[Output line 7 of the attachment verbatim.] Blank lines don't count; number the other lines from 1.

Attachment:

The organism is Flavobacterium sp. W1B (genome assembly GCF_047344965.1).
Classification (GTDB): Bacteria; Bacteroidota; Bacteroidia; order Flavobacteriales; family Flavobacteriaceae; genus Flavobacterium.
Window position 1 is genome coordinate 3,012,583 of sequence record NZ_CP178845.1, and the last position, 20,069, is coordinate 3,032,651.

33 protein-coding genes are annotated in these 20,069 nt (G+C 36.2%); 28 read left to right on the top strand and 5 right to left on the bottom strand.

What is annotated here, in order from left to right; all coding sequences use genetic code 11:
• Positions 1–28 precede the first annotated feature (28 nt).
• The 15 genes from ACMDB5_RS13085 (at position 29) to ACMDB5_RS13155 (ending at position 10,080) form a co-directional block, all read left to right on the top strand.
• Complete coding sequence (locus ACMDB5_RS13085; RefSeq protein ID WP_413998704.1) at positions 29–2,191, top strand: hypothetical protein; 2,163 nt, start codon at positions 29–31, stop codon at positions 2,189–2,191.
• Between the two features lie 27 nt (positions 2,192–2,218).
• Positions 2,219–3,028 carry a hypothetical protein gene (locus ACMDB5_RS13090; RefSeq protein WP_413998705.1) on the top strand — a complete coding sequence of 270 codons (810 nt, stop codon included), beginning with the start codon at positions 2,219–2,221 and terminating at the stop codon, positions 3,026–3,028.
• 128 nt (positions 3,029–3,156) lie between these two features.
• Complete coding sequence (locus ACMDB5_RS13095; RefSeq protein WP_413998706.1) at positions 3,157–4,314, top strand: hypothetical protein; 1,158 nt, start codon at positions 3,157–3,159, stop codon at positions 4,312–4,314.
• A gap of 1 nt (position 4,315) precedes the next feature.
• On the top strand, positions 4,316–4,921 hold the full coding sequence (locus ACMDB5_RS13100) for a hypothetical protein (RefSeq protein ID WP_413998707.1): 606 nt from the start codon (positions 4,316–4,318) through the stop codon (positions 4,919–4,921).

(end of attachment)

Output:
• The 15 genes from ACMDB5_RS13085 (at position 29) to ACMDB5_RS13155 (ending at position 10,080) form a co-directional block, all read left to right on the top strand.